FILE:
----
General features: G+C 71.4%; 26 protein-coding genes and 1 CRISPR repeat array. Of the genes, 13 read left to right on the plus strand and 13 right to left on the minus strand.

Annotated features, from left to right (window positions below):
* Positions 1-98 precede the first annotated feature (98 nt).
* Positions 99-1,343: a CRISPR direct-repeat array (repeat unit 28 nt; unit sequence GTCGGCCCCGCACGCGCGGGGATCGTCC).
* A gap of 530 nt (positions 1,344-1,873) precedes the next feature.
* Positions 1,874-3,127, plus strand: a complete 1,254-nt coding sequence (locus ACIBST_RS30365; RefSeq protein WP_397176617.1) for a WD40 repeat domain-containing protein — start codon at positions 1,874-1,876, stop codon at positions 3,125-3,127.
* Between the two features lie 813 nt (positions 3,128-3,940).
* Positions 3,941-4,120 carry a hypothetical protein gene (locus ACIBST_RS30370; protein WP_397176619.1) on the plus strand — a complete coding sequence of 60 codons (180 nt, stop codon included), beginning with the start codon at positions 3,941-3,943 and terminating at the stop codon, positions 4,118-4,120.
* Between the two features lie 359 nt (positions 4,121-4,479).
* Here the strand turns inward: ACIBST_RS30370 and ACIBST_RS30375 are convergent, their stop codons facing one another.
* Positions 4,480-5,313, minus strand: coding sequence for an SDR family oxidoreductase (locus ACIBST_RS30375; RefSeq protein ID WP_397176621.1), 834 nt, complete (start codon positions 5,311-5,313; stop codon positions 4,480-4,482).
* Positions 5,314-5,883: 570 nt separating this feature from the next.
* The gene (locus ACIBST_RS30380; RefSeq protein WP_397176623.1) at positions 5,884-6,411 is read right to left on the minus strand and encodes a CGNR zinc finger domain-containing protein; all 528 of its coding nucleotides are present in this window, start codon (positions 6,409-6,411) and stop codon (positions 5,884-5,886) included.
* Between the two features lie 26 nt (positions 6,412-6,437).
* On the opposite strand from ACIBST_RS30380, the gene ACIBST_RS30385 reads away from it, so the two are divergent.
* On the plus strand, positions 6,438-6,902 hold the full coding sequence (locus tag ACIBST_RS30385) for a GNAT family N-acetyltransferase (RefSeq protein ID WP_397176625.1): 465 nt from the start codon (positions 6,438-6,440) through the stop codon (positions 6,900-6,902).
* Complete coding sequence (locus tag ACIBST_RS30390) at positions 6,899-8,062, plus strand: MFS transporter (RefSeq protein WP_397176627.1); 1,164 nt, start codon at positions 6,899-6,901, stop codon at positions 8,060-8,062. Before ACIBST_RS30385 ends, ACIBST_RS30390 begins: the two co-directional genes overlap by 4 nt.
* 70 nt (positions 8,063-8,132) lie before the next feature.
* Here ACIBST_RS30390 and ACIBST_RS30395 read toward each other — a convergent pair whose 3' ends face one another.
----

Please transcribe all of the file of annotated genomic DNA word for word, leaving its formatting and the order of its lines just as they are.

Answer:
General features: G+C 71.4%; 26 protein-coding genes and 1 CRISPR repeat array. Of the genes, 13 read left to right on the plus strand and 13 right to left on the minus strand.

Annotated features, from left to right (window positions below):
* Positions 1-98 precede the first annotated feature (98 nt).
* Positions 99-1,343: a CRISPR direct-repeat array (repeat unit 28 nt; unit sequence GTCGGCCCCGCACGCGCGGGGATCGTCC).
* A gap of 530 nt (positions 1,344-1,873) precedes the next feature.
* Positions 1,874-3,127, plus strand: a complete 1,254-nt coding sequence (locus ACIBST_RS30365; RefSeq protein WP_397176617.1) for a WD40 repeat domain-containing protein — start codon at positions 1,874-1,876, stop codon at positions 3,125-3,127.
* Between the two features lie 813 nt (positions 3,128-3,940).
* Positions 3,941-4,120 carry a hypothetical protein gene (locus ACIBST_RS30370; protein WP_397176619.1) on the plus strand — a complete coding sequence of 60 codons (180 nt, stop codon included), beginning with the start codon at positions 3,941-3,943 and terminating at the stop codon, positions 4,118-4,120.
* Between the two features lie 359 nt (positions 4,121-4,479).
* Here the strand turns inward: ACIBST_RS30370 and ACIBST_RS30375 are convergent, their stop codons facing one another.
* Positions 4,480-5,313, minus strand: coding sequence for an SDR family oxidoreductase (locus ACIBST_RS30375; RefSeq protein ID WP_397176621.1), 834 nt, complete (start codon positions 5,311-5,313; stop codon positions 4,480-4,482).
* Positions 5,314-5,883: 570 nt separating this feature from the next.
* The gene (locus ACIBST_RS30380; RefSeq protein WP_397176623.1) at positions 5,884-6,411 is read right to left on the minus strand and encodes a CGNR zinc finger domain-containing protein; all 528 of its coding nucleotides are present in this window, start codon (positions 6,409-6,411) and stop codon (positions 5,884-5,886) included.
* Between the two features lie 26 nt (positions 6,412-6,437).
* On the opposite strand from ACIBST_RS30380, the gene ACIBST_RS30385 reads away from it, so the two are divergent.
* On the plus strand, positions 6,438-6,902 hold the full coding sequence (locus tag ACIBST_RS30385) for a GNAT family N-acetyltransferase (RefSeq protein ID WP_397176625.1): 465 nt from the start codon (positions 6,438-6,440) through the stop codon (positions 6,900-6,902).
* Complete coding sequence (locus tag ACIBST_RS30390) at positions 6,899-8,062, plus strand: MFS transporter (RefSeq protein WP_397176627.1); 1,164 nt, start codon at positions 6,899-6,901, stop codon at positions 8,060-8,062. Before ACIBST_RS30385 ends, ACIBST_RS30390 begins: the two co-directional genes overlap by 4 nt.
* 70 nt (positions 8,063-8,132) lie before the next feature.
* Here ACIBST_RS30390 and ACIBST_RS30395 read toward each other — a convergent pair whose 3' ends face one another.